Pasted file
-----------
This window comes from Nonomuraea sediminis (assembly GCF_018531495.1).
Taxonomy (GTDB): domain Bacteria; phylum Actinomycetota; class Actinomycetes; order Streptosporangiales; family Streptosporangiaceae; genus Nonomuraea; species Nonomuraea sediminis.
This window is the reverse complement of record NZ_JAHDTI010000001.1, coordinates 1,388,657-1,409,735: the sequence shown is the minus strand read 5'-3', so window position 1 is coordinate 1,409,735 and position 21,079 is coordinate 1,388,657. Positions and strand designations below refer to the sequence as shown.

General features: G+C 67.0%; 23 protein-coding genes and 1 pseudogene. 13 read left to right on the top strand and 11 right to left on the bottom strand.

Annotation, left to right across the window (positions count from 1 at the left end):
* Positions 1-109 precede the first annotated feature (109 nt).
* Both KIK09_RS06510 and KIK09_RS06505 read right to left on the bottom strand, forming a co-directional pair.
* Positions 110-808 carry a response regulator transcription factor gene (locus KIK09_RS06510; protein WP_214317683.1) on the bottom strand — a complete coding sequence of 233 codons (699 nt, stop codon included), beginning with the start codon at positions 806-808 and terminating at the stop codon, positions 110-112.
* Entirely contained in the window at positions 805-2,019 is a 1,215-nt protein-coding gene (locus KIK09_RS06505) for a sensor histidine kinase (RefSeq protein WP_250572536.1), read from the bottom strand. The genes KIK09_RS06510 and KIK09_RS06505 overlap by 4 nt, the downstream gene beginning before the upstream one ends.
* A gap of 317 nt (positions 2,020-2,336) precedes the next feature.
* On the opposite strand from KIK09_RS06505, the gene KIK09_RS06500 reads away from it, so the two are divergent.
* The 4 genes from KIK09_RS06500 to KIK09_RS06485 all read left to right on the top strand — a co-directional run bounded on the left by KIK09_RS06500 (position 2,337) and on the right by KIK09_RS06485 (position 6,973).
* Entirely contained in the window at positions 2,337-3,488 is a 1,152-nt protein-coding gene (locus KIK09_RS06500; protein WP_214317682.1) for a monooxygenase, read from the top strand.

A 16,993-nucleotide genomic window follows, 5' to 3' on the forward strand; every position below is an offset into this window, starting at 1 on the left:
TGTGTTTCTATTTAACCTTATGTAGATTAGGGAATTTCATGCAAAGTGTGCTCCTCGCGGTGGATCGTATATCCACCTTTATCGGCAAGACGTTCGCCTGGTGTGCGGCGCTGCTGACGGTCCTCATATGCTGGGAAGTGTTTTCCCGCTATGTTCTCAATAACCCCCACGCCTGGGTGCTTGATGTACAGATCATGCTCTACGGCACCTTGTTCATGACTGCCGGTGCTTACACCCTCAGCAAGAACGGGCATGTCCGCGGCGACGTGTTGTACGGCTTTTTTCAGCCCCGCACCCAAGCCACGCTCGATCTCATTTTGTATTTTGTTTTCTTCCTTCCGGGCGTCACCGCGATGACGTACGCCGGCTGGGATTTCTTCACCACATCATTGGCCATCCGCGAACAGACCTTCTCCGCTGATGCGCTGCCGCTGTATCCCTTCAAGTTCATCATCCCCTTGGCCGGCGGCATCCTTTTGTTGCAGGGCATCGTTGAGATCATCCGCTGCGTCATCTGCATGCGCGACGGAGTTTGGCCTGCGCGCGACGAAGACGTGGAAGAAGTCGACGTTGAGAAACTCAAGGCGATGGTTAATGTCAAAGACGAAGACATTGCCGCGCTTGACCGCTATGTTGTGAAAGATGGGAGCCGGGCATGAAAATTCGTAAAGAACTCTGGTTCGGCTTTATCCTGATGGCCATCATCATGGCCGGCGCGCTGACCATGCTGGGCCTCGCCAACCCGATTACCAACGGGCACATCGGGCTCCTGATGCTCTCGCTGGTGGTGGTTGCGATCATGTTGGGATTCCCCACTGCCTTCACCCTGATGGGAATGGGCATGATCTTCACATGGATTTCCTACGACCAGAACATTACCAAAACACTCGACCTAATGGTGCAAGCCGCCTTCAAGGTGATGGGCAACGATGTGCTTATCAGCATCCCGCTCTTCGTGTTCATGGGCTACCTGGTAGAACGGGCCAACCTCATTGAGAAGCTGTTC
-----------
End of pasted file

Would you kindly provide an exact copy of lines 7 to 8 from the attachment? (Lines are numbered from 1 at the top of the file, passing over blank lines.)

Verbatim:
* Both KIK09_RS06510 and KIK09_RS06505 read right to left on the bottom strand, forming a co-directional pair.
* Positions 110-808 carry a response regulator transcription factor gene (locus KIK09_RS06510; protein WP_214317683.1) on the bottom strand — a complete coding sequence of 233 codons (699 nt, stop codon included), beginning with the start codon at positions 806-808 and terminating at the stop codon, positions 110-112.